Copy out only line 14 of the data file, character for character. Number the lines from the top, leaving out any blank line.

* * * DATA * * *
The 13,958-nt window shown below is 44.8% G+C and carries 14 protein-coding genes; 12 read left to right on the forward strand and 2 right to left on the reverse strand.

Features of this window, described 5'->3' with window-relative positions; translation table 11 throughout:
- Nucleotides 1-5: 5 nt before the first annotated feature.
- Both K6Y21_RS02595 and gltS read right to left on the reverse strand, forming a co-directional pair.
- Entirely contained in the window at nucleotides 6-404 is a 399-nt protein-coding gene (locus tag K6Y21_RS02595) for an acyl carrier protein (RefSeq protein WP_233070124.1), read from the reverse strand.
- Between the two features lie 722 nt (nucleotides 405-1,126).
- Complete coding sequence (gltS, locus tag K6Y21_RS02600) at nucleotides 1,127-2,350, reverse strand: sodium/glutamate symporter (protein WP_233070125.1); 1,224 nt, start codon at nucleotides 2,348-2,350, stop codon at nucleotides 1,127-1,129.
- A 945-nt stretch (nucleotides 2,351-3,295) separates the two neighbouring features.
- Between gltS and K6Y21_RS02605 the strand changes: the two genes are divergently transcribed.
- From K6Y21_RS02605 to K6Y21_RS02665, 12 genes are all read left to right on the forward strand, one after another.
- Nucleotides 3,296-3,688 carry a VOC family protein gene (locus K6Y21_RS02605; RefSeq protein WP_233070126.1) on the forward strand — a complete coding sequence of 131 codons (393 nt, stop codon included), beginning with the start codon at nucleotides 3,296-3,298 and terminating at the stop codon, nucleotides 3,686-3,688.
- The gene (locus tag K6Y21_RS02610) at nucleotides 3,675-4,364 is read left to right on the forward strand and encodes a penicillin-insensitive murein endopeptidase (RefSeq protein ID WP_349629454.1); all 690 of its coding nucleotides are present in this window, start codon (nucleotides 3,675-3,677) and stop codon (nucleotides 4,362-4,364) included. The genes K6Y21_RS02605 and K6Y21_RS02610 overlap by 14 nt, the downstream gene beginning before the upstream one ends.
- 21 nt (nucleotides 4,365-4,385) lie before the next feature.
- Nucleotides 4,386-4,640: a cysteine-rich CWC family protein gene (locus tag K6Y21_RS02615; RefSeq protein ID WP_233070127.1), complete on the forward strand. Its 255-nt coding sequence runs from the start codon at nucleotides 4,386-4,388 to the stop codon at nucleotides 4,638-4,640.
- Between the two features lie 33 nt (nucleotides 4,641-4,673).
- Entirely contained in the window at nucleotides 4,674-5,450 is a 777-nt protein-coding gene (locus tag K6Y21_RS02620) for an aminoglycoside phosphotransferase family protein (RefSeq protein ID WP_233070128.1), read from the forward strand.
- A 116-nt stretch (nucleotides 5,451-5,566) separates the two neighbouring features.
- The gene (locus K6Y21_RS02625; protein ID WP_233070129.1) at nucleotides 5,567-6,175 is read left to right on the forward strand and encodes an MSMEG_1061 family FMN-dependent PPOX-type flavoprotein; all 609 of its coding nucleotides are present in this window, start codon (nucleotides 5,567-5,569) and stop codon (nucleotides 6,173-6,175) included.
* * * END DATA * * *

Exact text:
- Nucleotides 4,386-4,640: a cysteine-rich CWC family protein gene (locus tag K6Y21_RS02615; RefSeq protein ID WP_233070127.1), complete on the forward strand. Its 255-nt coding sequence runs from the start codon at nucleotides 4,386-4,388 to the stop codon at nucleotides 4,638-4,640.